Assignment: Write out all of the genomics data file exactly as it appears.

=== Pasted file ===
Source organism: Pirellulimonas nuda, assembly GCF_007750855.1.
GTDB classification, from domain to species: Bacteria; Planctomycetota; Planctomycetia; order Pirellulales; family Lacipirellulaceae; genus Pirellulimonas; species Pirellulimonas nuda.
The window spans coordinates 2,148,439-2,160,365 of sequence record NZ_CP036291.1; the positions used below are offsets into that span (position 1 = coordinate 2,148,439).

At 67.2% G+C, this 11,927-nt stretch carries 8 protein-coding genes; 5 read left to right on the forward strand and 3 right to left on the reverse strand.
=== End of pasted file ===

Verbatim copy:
Source organism: Pirellulimonas nuda, assembly GCF_007750855.1.
GTDB classification, from domain to species: Bacteria; Planctomycetota; Planctomycetia; order Pirellulales; family Lacipirellulaceae; genus Pirellulimonas; species Pirellulimonas nuda.
The window spans coordinates 2,148,439-2,160,365 of sequence record NZ_CP036291.1; the positions used below are offsets into that span (position 1 = coordinate 2,148,439).

At 67.2% G+C, this 11,927-nt stretch carries 8 protein-coding genes; 5 read left to right on the forward strand and 3 right to left on the reverse strand.